An important part of a great evening out is great conversation. This post will be the first in an occasional series of posts intended to make it easier for you to pick discussion topics out of the art you see. Many of the entries in Just the Ticket: An Insider’s Guide to Great Evenings Out in Washington, DC include some discussion questions for over your after-show nightcap or in the weeks after seeing the show, but we want you to have the tools to make your own. After all, a reason we like seeing plays so much is that each play offers a rich batch of ideas and perspectives any one of which could keep you and friends talking and continuing to enjoy yourselves.
The first way in which plays are full of conversation topics is that they are full of characters. Each character is usually put into situations in which you get to learn something about how that character sees the world and understands what matters. Conflicts between how different characters make decisions usually drive the action of a play. The playwright is intentionally using these characters to show us the kinds of value conflicts that happen in daily life but in a concentrated form, so we can see them happen without the distraction of all the grocery lists and driving directions that come between the big moments in the real world.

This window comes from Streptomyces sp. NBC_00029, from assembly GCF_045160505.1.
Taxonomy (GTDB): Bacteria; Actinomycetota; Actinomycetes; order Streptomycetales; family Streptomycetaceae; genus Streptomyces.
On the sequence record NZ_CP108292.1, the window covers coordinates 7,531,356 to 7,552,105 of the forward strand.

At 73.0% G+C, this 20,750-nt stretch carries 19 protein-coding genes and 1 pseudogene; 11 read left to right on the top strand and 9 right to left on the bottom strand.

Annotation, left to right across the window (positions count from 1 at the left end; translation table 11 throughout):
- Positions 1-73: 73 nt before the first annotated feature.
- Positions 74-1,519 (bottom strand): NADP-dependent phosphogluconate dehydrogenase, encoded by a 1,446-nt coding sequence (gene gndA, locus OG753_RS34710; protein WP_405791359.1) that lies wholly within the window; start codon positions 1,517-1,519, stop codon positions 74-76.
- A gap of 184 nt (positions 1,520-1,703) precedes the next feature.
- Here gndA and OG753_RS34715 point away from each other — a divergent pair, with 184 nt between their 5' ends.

Taking advantage of that, you can always ask a companion “Which character held your attention most, and why?” People may be most riveted by the character who is a lot like them, or the one who is the most different. By the character who reminds him or her of someone important from the past. By the character who had the wildest costume. Usually, though, if you give someone the space to really think about and answer that question, you’ll hear something about how that character’s values made your companion examine his or her own values; and those are the kinds of conversations over the last drinks of the evening during which you really get to know someone better. The kinds of conversations that lead to memories of a great evening out!
Please use a comment on this post to share some of your great questions.